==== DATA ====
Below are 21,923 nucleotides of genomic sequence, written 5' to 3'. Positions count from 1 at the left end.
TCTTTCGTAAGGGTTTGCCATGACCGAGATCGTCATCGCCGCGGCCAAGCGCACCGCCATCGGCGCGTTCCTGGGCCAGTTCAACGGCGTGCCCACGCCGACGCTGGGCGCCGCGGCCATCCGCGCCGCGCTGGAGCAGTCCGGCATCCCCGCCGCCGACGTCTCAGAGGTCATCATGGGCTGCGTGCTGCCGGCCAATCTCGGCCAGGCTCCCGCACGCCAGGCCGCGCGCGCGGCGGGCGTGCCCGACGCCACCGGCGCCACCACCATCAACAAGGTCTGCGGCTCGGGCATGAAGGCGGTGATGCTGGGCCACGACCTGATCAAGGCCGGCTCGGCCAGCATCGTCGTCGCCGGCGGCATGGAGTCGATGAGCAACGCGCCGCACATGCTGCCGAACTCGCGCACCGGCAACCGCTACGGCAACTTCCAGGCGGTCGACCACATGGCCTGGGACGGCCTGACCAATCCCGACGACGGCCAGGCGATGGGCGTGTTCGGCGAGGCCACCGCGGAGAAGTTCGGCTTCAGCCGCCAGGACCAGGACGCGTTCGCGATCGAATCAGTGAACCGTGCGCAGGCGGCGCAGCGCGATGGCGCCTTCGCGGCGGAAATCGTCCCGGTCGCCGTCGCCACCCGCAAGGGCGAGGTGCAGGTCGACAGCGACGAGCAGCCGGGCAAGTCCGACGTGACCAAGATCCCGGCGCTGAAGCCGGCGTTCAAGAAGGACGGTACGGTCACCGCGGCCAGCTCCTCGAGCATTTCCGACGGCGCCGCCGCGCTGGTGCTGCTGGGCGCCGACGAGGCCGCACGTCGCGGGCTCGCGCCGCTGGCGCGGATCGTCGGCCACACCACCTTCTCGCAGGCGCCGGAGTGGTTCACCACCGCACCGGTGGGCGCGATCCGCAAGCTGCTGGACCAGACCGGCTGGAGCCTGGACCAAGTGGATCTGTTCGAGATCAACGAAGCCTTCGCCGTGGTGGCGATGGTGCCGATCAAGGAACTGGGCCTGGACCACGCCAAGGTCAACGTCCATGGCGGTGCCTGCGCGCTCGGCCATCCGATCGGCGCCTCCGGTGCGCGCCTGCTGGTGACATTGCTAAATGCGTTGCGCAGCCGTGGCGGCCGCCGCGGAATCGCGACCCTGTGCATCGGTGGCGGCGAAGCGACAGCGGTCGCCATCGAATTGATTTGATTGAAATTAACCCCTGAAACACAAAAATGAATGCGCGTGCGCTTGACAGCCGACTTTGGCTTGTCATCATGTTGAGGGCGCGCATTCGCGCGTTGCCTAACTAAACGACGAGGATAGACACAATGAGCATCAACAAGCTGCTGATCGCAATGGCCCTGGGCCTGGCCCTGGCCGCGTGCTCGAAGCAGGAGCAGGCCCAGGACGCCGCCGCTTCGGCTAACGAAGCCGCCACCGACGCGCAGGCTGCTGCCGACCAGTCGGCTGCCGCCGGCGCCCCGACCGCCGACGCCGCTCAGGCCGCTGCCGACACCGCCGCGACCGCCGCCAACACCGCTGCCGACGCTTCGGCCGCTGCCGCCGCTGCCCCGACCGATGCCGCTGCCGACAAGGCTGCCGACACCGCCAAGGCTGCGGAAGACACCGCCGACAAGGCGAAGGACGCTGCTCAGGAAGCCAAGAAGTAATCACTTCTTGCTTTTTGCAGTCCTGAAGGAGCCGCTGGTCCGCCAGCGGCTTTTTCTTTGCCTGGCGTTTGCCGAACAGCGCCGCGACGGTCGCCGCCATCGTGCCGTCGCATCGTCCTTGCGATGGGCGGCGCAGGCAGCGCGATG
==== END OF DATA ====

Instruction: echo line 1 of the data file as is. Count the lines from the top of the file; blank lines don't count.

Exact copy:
Below are 21,923 nucleotides of genomic sequence, written 5' to 3'. Positions count from 1 at the left end.